KLAUS SCHULZE: The Essential: 72-93 (1994)
“This is an honest compilation which just aims to be a very good guide to the new fan of Klaus Schulze”
CD 1 (71:01) 1 Irrlicht, 1. Satz: Ebene (5:16) from Irrlicht 2 Totem (6:25) from Picture Music 3 Wahnfried 1883 (10:50) from Timewind 4 Floating (11:30) from Moondawn 5 Stardancer II (14:11) from Body Love Vol. 2 6 Ludwig II von Bayern (10:00) from X 7 Death Of An Analogue (12:15) from Dig It
CD 2 (70:36) 1 Weird Caravan (5:04) from Dig It 2 Freeze (6:38) from Angst 3 Miditerranean Pads (14:15) from Miditerranean Pads 4 Dresden Five (8:32) from The Dresden Performance 5 Brave Old Sequence (10:56) from Beyond Recall 6 Silence And Sequence (11:54) from Royal Festival Hall Vol. 1
7 The Dome Event (12:44) from The Dome Event Virgin France 393002
(CD 141:37) (V.F.)
(Mix of analog and digital synth music)
Considering the huge volume of his discography, Klaus Schulze is not an eager for compilations. Up to this date, we are in 1994, THE ESSENTIAL 72-93 is his first compilation. And I'm not sure that he enjoys it because this collection, this overview of his 25 first albums is released only on Virgin France and is not even listed on Klaus' website in his discography section. But to me, and no matter what, it's a must. It's the best way to dip your ears in this titanic adventure in sounds that is the first 22 years of music from Klaus Schulze. Hell to the purist who bawl that it's a sacrilege to only take snippets of giant tracks. I'll say to that that it's indeed the better way to tame anti-music such as works as Irrlicht, Picture Music and even Blackdance. Ad don't get me wrong; I'm a huge fan of Klaus Schulze. But it took me times and this compilation to finally plunge into his wonderful universe full of fear of discovering atonal ambient music. I finally discovered the sense of floating music here. And yes, the name of the album sticks to its. This is more than 2 hours of music which cover the analog era, the digital and the sampling eras of KS. It's the best way to make up your mind and get an idea of the style to choose or to know better. Here you will have the perfect idea of his many facets and styles by choosing his best period to your ears. Some will say that it's indeed a superficial way to discover Schulze. I'll say yes to that, but it's also a good start to follow the evolutionary stages of this undisputed genius of contemporary EM. The choice of the tracks is sensible and rather representative of Schulze's material. Obviously, they are not complete. But they are rendered in real time segments. It's not a mix of the best moments for each tracks. For example, Totem from Picture Music is 6:25 of consecutive music. Thus, this compilation doesn't aim to be a commercial stunt. What you have here is real Schulze in his good and his less good moments. This is the true side of Klaus Schulze. So, hat to Virgin France to be so honest. Nothing here is to trick to possible neophyte of the Schulze early years. Only 2 CD to recount 22 years of career is by far too little. A 3rd one would have been necessary because albums like En=Trance, Dune, Mirage, Blackdance, Cyborg and others are absent. Albums which are still the cornerstone, I think of Blackdanceand Mirage, and which have marked an era with their particular tones. But a compilation remains a best of...So we have to take it as it comes, otherwise we won't finish with it!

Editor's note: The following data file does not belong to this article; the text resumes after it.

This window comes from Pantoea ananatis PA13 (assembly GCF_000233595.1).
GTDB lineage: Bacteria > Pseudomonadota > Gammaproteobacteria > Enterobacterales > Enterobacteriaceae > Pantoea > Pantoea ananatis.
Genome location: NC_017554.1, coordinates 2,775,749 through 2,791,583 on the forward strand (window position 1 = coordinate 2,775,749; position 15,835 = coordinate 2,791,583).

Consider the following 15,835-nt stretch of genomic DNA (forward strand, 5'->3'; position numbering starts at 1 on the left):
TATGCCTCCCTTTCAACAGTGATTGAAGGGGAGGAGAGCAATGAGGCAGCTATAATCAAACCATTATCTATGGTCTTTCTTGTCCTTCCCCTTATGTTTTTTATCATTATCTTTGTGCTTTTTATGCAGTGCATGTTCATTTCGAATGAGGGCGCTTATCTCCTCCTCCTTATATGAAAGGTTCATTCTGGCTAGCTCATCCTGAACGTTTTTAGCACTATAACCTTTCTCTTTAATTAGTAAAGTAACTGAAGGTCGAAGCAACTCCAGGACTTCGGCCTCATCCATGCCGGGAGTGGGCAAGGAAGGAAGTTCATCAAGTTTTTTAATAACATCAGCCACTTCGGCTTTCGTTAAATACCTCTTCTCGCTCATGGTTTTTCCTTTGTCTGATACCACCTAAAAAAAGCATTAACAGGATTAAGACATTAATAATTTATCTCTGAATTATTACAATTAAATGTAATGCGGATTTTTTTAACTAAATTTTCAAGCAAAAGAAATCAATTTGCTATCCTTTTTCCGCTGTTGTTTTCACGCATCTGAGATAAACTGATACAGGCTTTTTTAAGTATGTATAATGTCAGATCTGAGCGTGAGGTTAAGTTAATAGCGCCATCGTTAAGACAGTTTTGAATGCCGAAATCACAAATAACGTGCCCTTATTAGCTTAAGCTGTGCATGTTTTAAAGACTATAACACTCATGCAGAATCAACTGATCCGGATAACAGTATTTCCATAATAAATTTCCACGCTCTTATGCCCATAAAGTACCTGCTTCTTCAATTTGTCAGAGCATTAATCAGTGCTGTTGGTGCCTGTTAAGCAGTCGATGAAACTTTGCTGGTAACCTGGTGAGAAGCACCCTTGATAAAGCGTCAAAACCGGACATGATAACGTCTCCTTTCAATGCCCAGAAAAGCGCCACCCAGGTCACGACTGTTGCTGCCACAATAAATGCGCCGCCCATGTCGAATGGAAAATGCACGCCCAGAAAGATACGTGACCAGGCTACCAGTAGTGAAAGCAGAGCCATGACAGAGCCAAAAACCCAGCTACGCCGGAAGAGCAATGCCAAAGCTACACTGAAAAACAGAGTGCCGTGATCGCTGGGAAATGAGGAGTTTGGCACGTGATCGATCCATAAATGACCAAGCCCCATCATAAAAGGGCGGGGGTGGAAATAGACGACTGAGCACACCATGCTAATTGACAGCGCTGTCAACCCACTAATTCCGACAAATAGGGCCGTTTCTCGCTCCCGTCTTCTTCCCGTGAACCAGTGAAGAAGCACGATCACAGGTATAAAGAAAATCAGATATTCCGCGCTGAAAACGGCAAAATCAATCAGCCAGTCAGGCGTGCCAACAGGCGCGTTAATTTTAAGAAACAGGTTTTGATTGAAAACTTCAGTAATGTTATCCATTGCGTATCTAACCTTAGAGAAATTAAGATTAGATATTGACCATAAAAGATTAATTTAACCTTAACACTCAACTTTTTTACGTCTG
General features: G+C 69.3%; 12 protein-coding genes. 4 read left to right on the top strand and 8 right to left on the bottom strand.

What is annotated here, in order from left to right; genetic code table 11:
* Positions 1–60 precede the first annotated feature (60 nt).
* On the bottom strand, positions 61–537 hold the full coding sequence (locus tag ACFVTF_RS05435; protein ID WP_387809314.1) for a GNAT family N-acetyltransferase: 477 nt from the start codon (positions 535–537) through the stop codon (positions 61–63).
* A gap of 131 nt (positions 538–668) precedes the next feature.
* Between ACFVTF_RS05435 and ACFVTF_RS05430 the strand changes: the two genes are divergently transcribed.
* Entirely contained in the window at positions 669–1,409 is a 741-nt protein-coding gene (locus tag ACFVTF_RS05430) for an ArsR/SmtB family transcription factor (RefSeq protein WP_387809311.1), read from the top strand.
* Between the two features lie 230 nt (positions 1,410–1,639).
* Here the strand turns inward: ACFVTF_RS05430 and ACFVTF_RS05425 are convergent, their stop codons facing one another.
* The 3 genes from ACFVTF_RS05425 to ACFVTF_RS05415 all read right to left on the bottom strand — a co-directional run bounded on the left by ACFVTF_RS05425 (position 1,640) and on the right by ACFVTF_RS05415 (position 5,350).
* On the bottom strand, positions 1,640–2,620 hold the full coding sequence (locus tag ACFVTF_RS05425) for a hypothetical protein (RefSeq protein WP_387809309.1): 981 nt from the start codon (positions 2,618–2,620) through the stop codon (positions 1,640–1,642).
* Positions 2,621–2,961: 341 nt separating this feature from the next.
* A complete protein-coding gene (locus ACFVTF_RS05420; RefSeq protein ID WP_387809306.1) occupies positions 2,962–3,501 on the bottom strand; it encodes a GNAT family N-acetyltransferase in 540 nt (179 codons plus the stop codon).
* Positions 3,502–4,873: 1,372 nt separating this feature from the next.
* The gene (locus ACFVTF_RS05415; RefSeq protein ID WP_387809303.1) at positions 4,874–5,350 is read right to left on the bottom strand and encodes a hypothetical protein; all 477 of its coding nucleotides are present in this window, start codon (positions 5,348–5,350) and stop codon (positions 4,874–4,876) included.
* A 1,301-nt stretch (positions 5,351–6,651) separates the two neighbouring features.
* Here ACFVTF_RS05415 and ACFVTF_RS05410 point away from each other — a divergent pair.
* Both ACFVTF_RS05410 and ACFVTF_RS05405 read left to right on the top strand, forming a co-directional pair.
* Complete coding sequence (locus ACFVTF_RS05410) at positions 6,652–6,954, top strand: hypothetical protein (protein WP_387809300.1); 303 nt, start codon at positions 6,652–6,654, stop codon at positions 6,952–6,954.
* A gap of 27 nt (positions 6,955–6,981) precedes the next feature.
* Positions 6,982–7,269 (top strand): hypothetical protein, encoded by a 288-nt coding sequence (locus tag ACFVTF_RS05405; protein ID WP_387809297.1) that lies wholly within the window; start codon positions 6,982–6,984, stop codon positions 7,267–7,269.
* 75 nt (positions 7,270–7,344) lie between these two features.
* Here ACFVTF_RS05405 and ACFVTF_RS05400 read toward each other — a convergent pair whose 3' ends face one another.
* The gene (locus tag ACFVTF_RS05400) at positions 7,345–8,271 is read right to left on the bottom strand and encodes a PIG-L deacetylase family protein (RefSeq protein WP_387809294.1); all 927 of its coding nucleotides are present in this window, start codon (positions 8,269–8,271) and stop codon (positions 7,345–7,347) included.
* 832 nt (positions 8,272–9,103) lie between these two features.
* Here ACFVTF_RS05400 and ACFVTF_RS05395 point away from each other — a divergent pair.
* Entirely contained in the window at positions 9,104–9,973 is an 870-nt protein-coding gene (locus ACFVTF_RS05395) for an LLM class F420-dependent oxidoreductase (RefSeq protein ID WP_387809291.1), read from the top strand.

All in all, THE ESSENTIAL 72-93 is an honest compilation which just aims to be a very good guide to the new fan of Klaus Schulze throughout his styles and eras of these years. Of course, that speaking of it some 22 years later is like being late, but I thought of it when a friend asked me if there was a compilation, set apart the DSOTM and the contemporary Boxsets, of the early works of Schulze. And I remembered this compilation. And I dug all over the Internet to found out that this compilation is still on sale. And if you dig very well, you will find it at a very fair price. So, you want to discover those years of Klaus Schulze? You want to be introduced to his wonderful universe? This is the perfect way to start!
Sylvain Lupari (February 16th, 2016) *****